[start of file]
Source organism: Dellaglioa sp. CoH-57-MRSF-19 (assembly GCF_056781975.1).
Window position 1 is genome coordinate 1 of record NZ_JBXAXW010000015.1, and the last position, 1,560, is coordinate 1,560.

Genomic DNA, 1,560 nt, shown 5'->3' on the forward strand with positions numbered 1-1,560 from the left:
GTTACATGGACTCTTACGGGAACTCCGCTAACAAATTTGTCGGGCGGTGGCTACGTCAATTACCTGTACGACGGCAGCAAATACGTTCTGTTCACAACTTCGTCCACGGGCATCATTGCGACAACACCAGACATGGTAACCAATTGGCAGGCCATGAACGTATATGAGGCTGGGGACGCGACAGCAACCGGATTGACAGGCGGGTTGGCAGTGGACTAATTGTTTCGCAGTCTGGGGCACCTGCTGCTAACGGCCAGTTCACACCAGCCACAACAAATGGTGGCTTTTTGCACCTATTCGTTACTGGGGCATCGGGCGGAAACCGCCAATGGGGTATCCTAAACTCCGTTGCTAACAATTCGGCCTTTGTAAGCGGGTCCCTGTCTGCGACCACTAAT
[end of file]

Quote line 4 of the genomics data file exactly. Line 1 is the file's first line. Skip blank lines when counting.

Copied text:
GTTACATGGACTCTTACGGGAACTCCGCTAACAAATTTGTCGGGCGGTGGCTACGTCAATTACCTGTACGACGGCAGCAAATACGTTCTGTTCACAACTTCGTCCACGGGCATCATTGCGACAACACCAGACATGGTAACCAATTGGCAGGCCATGAACGTATATGAGGCTGGGGACGCGACAGCAACCGGATTGACAGGCGGGTTGGCAGTGGACTAATTGTTTCGCAGTCTGGGGCACCTGCTGCTAACGGCCAGTTCACACCAGCCACAACAAATGGTGGCTTTTTGCACCTATTCGTTACTGGGGCATCGGGCGGAAACCGCCAATGGGGTATCCTAAACTCCGTTGCTAACAATTCGGCCTTTGTAAGCGGGTCCCTGTCTGCGACCACTAAT